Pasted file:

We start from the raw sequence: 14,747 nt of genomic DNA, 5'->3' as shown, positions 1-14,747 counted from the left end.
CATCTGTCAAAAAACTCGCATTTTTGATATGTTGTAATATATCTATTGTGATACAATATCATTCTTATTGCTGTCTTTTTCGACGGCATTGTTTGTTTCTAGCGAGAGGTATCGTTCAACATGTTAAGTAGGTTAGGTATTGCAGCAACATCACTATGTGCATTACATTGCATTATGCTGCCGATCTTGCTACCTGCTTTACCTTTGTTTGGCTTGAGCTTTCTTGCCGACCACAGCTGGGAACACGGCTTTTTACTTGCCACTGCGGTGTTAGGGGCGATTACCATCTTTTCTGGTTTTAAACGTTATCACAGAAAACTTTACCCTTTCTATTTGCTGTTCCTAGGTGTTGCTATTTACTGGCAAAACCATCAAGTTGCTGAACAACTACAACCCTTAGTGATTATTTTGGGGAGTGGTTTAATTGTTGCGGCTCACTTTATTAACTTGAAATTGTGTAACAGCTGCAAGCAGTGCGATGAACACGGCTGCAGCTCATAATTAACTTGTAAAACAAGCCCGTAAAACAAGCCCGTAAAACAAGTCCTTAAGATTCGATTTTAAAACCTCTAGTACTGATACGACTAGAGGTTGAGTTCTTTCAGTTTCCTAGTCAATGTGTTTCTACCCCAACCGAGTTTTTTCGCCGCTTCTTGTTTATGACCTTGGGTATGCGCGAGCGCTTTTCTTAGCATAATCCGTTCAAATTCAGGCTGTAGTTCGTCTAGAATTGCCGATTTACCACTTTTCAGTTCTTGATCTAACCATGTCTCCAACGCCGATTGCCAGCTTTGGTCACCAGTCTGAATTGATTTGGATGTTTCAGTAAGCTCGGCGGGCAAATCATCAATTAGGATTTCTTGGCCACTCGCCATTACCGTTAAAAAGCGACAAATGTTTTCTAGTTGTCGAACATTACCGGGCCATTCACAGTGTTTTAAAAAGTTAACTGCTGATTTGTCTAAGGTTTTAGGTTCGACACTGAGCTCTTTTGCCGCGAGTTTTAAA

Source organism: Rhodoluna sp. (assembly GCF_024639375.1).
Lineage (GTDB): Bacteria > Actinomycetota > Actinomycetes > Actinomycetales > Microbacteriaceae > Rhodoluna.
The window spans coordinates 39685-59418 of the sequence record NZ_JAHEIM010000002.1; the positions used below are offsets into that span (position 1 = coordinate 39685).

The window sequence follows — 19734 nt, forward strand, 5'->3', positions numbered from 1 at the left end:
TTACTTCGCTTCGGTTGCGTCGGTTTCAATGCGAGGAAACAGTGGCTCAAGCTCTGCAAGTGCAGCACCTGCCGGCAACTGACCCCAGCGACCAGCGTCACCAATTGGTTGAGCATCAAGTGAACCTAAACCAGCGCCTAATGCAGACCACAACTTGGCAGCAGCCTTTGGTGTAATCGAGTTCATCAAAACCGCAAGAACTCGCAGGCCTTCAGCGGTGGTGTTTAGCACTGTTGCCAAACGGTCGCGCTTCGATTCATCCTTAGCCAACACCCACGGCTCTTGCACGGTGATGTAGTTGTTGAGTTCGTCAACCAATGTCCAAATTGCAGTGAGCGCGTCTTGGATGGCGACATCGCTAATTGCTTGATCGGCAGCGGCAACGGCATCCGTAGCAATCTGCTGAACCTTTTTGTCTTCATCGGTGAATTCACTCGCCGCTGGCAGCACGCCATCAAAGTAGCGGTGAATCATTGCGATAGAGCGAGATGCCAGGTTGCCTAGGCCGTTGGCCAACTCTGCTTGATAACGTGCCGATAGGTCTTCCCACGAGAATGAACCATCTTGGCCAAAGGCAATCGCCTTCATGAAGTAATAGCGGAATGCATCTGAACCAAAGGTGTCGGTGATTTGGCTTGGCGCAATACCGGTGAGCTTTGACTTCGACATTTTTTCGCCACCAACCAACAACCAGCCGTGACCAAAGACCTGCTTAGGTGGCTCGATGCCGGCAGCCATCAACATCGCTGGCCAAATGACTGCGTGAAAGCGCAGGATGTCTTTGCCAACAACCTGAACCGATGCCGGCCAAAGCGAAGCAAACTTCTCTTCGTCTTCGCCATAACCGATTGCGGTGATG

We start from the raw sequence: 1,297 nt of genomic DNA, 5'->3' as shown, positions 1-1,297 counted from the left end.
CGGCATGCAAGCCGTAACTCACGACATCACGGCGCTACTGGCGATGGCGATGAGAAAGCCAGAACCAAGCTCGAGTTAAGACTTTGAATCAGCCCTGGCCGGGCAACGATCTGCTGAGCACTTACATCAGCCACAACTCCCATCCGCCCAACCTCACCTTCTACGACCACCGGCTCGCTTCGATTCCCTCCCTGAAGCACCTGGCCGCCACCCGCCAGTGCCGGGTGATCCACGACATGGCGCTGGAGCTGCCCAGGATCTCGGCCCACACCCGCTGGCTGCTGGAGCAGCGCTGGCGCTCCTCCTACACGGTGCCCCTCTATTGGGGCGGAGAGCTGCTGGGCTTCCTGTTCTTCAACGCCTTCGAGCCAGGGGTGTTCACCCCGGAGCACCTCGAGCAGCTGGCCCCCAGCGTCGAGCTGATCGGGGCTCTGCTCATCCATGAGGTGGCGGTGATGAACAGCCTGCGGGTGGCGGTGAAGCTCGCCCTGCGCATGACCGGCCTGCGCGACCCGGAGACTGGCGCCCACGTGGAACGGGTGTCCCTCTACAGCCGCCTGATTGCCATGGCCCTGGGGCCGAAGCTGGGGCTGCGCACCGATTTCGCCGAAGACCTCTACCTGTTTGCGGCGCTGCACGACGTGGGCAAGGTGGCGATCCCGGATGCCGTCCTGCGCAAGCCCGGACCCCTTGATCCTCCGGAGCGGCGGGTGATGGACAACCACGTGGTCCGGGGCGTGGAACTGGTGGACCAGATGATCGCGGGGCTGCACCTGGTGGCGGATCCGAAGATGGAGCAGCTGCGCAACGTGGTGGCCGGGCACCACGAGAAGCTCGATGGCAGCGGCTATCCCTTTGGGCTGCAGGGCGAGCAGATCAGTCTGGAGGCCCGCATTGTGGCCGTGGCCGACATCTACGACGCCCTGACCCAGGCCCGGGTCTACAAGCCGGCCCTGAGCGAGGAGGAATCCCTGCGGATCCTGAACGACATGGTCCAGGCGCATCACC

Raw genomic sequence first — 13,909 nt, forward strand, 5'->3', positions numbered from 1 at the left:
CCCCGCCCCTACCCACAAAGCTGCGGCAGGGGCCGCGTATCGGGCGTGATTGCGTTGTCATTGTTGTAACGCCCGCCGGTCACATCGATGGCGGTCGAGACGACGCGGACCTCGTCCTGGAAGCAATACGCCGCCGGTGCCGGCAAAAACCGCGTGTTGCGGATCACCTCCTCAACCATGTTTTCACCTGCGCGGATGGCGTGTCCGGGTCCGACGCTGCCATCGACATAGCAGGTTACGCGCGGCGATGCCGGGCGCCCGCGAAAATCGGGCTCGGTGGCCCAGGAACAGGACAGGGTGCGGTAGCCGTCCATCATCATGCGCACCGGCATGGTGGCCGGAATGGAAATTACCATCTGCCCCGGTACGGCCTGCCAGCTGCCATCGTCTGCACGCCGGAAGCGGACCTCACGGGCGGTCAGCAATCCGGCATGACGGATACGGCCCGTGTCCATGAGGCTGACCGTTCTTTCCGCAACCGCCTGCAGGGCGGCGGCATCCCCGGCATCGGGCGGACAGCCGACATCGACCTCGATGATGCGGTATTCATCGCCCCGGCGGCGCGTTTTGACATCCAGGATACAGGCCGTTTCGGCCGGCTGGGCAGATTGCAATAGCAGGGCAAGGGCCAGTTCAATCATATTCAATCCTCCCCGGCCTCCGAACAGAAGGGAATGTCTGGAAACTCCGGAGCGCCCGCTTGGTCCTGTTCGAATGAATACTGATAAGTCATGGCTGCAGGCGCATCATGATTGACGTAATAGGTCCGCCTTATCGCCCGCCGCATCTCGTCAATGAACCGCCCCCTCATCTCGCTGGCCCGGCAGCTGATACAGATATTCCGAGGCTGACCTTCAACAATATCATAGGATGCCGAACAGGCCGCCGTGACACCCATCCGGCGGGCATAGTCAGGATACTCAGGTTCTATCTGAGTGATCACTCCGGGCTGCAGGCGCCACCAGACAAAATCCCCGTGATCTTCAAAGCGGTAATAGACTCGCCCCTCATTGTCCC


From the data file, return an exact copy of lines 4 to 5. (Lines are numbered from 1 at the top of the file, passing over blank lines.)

Lineage (GTDB): Bacteria > Actinomycetota > Actinomycetes > Actinomycetales > Microbacteriaceae > Rhodoluna.
The window spans coordinates 39685-59418 of the sequence record NZ_JAHEIM010000002.1; the positions used below are offsets into that span (position 1 = coordinate 39685).